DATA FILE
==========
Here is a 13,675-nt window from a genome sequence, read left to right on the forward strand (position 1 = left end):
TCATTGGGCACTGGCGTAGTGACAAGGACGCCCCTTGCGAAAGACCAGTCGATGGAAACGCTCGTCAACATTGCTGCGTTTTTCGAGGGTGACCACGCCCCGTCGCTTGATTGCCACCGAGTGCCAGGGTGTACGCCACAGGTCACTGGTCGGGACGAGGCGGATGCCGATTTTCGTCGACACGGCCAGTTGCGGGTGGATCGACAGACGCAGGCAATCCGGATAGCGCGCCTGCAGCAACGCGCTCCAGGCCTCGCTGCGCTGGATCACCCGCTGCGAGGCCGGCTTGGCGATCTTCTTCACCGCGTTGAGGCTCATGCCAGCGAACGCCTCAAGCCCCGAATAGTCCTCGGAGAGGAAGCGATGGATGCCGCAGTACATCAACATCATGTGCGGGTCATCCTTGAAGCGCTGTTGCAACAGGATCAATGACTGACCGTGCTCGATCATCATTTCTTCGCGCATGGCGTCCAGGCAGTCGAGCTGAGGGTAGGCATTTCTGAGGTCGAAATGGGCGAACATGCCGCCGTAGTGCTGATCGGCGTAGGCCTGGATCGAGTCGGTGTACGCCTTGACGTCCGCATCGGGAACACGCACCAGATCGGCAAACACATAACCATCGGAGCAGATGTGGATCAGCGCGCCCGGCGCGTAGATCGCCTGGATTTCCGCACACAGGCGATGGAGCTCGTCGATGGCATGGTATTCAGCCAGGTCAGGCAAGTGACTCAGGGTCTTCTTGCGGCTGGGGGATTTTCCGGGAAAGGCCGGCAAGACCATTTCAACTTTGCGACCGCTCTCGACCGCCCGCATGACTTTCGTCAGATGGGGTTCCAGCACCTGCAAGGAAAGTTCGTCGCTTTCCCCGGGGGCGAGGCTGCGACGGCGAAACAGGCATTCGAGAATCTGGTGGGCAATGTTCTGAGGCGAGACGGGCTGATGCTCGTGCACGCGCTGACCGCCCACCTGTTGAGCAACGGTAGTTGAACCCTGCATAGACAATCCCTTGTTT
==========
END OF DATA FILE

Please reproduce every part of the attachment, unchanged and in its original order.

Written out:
Here is a 13,675-nt window from a genome sequence, read left to right on the forward strand (position 1 = left end):
TCATTGGGCACTGGCGTAGTGACAAGGACGCCCCTTGCGAAAGACCAGTCGATGGAAACGCTCGTCAACATTGCTGCGTTTTTCGAGGGTGACCACGCCCCGTCGCTTGATTGCCACCGAGTGCCAGGGTGTACGCCACAGGTCACTGGTCGGGACGAGGCGGATGCCGATTTTCGTCGACACGGCCAGTTGCGGGTGGATCGACAGACGCAGGCAATCCGGATAGCGCGCCTGCAGCAACGCGCTCCAGGCCTCGCTGCGCTGGATCACCCGCTGCGAGGCCGGCTTGGCGATCTTCTTCACCGCGTTGAGGCTCATGCCAGCGAACGCCTCAAGCCCCGAATAGTCCTCGGAGAGGAAGCGATGGATGCCGCAGTACATCAACATCATGTGCGGGTCATCCTTGAAGCGCTGTTGCAACAGGATCAATGACTGACCGTGCTCGATCATCATTTCTTCGCGCATGGCGTCCAGGCAGTCGAGCTGAGGGTAGGCATTTCTGAGGTCGAAATGGGCGAACATGCCGCCGTAGTGCTGATCGGCGTAGGCCTGGATCGAGTCGGTGTACGCCTTGACGTCCGCATCGGGAACACGCACCAGATCGGCAAACACATAACCATCGGAGCAGATGTGGATCAGCGCGCCCGGCGCGTAGATCGCCTGGATTTCCGCACACAGGCGATGGAGCTCGTCGATGGCATGGTATTCAGCCAGGTCAGGCAAGTGACTCAGGGTCTTCTTGCGGCTGGGGGATTTTCCGGGAAAGGCCGGCAAGACCATTTCAACTTTGCGACCGCTCTCGACCGCCCGCATGACTTTCGTCAGATGGGGTTCCAGCACCTGCAAGGAAAGTTCGTCGCTTTCCCCGGGGGCGAGGCTGCGACGGCGAAACAGGCATTCGAGAATCTGGTGGGCAATGTTCTGAGGCGAGACGGGCTGATGCTCGTGCACGCGCTGACCGCCCACCTGTTGAGCAACGGTAGTTGAACCCTGCATAGACAATCCCTTGTTT